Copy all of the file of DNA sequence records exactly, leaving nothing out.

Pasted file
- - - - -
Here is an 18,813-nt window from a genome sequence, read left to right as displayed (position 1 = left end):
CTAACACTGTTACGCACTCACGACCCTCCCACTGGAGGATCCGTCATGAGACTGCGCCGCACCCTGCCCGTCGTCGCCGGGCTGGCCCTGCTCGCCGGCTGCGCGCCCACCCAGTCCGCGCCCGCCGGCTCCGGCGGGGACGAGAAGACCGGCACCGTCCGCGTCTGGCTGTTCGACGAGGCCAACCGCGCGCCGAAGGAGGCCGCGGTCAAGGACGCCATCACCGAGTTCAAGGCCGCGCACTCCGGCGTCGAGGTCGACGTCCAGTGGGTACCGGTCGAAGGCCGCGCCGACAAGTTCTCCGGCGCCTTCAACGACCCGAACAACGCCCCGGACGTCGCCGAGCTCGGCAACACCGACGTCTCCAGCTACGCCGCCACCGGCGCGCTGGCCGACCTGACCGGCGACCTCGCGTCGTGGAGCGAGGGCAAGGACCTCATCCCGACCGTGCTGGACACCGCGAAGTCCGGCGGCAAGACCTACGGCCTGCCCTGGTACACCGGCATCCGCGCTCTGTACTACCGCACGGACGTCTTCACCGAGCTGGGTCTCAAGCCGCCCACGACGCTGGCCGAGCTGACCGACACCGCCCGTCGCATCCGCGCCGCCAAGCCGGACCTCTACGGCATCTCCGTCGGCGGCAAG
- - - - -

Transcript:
Here is an 18,813-nt window from a genome sequence, read left to right as displayed (position 1 = left end):
CTAACACTGTTACGCACTCACGACCCTCCCACTGGAGGATCCGTCATGAGACTGCGCCGCACCCTGCCCGTCGTCGCCGGGCTGGCCCTGCTCGCCGGCTGCGCGCCCACCCAGTCCGCGCCCGCCGGCTCCGGCGGGGACGAGAAGACCGGCACCGTCCGCGTCTGGCTGTTCGACGAGGCCAACCGCGCGCCGAAGGAGGCCGCGGTCAAGGACGCCATCACCGAGTTCAAGGCCGCGCACTCCGGCGTCGAGGTCGACGTCCAGTGGGTACCGGTCGAAGGCCGCGCCGACAAGTTCTCCGGCGCCTTCAACGACCCGAACAACGCCCCGGACGTCGCCGAGCTCGGCAACACCGACGTCTCCAGCTACGCCGCCACCGGCGCGCTGGCCGACCTGACCGGCGACCTCGCGTCGTGGAGCGAGGGCAAGGACCTCATCCCGACCGTGCTGGACACCGCGAAGTCCGGCGGCAAGACCTACGGCCTGCCCTGGTACACCGGCATCCGCGCTCTGTACTACCGCACGGACGTCTTCACCGAGCTGGGTCTCAAGCCGCCCACGACGCTGGCCGAGCTGACCGACACCGCCCGTCGCATCCGCGCCGCCAAGCCGGACCTCTACGGCATCTCCGTCGGCGGCAAG